His booklet outlines a design for a water-closet, forerunner to our flushing toilet, and is full of classical allusions, references to events and people, digressions, doubles-entendres and puns.  Ajax = a jakes (slang for a toilet, or what the Elizabethans called a privy).

John – later Sir John – Harington (1561-1612) was one of Elizabeth I’s many godchildren.  She appears to have been fond of him, though he often infuriated her.  She was offended by this work, probably because of its satirical references rather than its subject matter.  However, John was forgiven, and a water-closet installed in Richmond Palace.  There’s an artist’s vision in the Folger Shakespeare Library of how the finished product might look.

And the Southampton connection?  John Harington claimed to have first discussed the idea of his privy at Wardour Castle, the home of Sir Matthew Arundell.  Sir Matthew was the father-in-law of Gib’s Lady Moll (the Earl’s sister Mary).

The Earl, Lady Mary, her husband Thomas Arundell, and Sir Henry Danvers – the same Sir Henry who was later sought for murder – were all there.  No doubt they had as much fun with the topic as Gib and his friends did.


31 thoughts on “75:  Of my Lord, and a Filthie Book

  1. April Munday October 13, 2016 / 1:07 am

    The joys of modern technology. I quite like the idea of a water closet where the floor is strewn with lavender.

    Liked by 3 people

    • toutparmoi October 13, 2016 / 1:19 am

      Are you looking at the Folger pic? I wouldn’t mind a loo that resembled a four-poster. Most commodious. (Sorry. Sir J.H’s punning habit is catching.) What worries me is the copy of Spenser’s Faerie Queen sitting handy. Is it intended as reading matter, or…? We know the other use book pages could be put to.

      Liked by 3 people

    • April Munday October 13, 2016 / 1:54 am

      I am looking at the Folger drawing. It didn’t occur to me that the Faerie Queen might be there for reading purposes. I suspect Folger had a low opinion of it.

      Liked by 2 people

    • toutparmoi October 13, 2016 / 1:57 am

      Fie! For shame! But I, too, suspect the artist may not have liked it. It never grabbed me.

      Liked by 1 person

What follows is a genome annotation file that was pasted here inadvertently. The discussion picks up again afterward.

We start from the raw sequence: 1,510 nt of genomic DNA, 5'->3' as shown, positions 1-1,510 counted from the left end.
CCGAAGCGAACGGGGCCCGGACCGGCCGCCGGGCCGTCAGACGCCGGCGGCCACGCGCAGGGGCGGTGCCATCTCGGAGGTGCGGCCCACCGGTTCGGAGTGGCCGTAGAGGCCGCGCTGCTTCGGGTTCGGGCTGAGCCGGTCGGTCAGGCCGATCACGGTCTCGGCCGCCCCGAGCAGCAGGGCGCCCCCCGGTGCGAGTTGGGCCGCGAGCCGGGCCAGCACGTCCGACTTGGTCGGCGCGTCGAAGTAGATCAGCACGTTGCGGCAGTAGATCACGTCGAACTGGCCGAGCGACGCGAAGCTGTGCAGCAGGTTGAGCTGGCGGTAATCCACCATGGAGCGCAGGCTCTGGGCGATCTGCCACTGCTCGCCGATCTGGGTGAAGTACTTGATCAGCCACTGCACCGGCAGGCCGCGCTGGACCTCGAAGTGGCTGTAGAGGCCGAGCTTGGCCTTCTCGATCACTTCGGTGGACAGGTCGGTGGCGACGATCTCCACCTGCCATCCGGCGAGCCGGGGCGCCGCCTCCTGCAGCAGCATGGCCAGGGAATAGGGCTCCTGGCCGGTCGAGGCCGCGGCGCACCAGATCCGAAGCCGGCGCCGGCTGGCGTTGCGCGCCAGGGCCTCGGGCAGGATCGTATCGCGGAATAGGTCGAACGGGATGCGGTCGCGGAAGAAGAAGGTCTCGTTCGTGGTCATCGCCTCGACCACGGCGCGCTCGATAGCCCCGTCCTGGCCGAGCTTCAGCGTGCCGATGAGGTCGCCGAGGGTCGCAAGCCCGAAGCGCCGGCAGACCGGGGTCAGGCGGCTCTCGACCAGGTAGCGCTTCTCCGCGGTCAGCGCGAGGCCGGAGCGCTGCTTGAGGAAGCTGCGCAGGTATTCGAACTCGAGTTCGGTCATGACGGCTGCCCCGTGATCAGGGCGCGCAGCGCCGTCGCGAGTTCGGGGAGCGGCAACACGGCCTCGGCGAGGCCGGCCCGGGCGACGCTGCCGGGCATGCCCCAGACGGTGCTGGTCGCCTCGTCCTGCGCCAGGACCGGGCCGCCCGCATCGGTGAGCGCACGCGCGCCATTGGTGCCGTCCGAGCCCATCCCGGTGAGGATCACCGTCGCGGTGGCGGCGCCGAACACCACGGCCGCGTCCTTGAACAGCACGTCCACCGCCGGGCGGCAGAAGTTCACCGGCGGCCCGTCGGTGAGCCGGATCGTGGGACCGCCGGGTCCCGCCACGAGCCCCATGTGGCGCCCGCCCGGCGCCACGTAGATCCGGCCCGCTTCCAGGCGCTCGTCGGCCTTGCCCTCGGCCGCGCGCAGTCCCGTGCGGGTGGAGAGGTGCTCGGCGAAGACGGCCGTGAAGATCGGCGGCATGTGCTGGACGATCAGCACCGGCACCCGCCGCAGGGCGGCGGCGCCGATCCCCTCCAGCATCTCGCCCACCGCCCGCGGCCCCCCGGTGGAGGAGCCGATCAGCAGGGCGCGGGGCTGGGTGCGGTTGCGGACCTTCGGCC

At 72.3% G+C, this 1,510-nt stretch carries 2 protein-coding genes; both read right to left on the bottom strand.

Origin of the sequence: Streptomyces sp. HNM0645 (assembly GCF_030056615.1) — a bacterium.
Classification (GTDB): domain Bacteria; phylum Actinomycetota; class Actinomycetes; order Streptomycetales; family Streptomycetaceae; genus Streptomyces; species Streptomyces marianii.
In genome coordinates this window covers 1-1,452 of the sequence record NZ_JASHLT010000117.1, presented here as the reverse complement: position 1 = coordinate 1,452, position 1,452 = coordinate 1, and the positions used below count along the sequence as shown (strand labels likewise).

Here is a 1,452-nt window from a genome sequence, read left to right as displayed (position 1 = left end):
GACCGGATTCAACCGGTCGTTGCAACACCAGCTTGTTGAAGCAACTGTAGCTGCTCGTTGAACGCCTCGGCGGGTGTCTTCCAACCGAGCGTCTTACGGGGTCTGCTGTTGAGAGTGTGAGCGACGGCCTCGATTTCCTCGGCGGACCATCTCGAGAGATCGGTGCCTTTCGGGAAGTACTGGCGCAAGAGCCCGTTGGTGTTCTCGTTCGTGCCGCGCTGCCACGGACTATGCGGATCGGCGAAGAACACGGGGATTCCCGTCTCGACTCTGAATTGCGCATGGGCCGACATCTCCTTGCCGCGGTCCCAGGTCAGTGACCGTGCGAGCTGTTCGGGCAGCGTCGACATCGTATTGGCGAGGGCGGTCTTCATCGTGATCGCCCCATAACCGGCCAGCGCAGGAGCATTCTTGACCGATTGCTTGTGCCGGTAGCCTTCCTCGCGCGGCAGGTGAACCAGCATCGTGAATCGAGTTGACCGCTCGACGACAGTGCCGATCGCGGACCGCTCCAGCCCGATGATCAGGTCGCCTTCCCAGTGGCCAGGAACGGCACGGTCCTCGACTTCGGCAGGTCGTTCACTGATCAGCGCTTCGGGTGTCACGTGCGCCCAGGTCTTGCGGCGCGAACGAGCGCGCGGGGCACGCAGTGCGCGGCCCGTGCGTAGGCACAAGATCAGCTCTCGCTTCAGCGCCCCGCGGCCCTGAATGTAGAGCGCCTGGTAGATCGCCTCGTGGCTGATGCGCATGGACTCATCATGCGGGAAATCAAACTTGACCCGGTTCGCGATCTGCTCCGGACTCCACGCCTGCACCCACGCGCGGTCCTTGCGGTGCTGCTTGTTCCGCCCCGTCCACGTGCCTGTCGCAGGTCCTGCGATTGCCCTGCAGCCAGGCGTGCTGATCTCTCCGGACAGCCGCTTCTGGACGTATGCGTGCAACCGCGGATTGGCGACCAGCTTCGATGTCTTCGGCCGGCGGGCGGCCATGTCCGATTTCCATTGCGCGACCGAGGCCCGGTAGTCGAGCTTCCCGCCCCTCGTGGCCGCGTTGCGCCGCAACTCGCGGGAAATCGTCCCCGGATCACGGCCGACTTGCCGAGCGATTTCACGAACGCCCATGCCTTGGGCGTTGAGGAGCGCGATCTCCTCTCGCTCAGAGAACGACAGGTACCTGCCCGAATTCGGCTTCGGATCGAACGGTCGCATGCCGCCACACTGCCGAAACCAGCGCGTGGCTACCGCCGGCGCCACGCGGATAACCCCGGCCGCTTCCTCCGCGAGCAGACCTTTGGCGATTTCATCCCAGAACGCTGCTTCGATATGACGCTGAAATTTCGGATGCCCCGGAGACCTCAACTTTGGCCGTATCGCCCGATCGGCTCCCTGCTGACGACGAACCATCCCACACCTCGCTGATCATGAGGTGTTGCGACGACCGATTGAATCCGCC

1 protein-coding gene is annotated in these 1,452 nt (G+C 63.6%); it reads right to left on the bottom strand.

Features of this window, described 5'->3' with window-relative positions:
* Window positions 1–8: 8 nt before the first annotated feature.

• April Munday October 13, 2016 / 2:31 am

      It just seemed unlikely that an Elizabethan would want to linger in the water closet with a book of poetry.

      Liked by 2 people

    • Rachel McAlpine October 14, 2016 / 9:19 am

      When you think of their diet (meat in every course?) it was probably a long job.

      Liked by 4 people

  2. Chris White October 13, 2016 / 1:54 am

    A wonderful post as purr usual.(sorry) Although I did feel quite seasick at one stage. I suppose the Book of filth is similar to a Littlewoods catalogue.
    Or not. All the best. Chris.

    Liked by 1 person

    • toutparmoi October 13, 2016 / 11:48 am

      Now you mention it, part of the book does indeed resemble a catalogue, with designs and costings; other parts …


  3. Mick Canning October 13, 2016 / 2:52 am

    Oh, these new engines and inventions shall never catch on!

    Liked by 2 people

  4. Soul Gifts October 13, 2016 / 1:35 pm

    I never knewt the water closet for catching filth harkened back to the days of His Gibship 🙂

    Liked by 1 person

  5. Christine Valentor October 13, 2016 / 1:36 pm

    I wonder why Bess did not let Southampton and Essex go to Calais? Was she trying to protect them?

    Great post as always! 🙂

    Liked by 1 person

    • toutparmoi October 14, 2016 / 12:03 am

      Thanks! Elizabeth delayed, rather than stopped, the departure of Essex and his troops for Calais. That’s because she was negotiating with Henri IV of France over what he would give her in return for her military aid.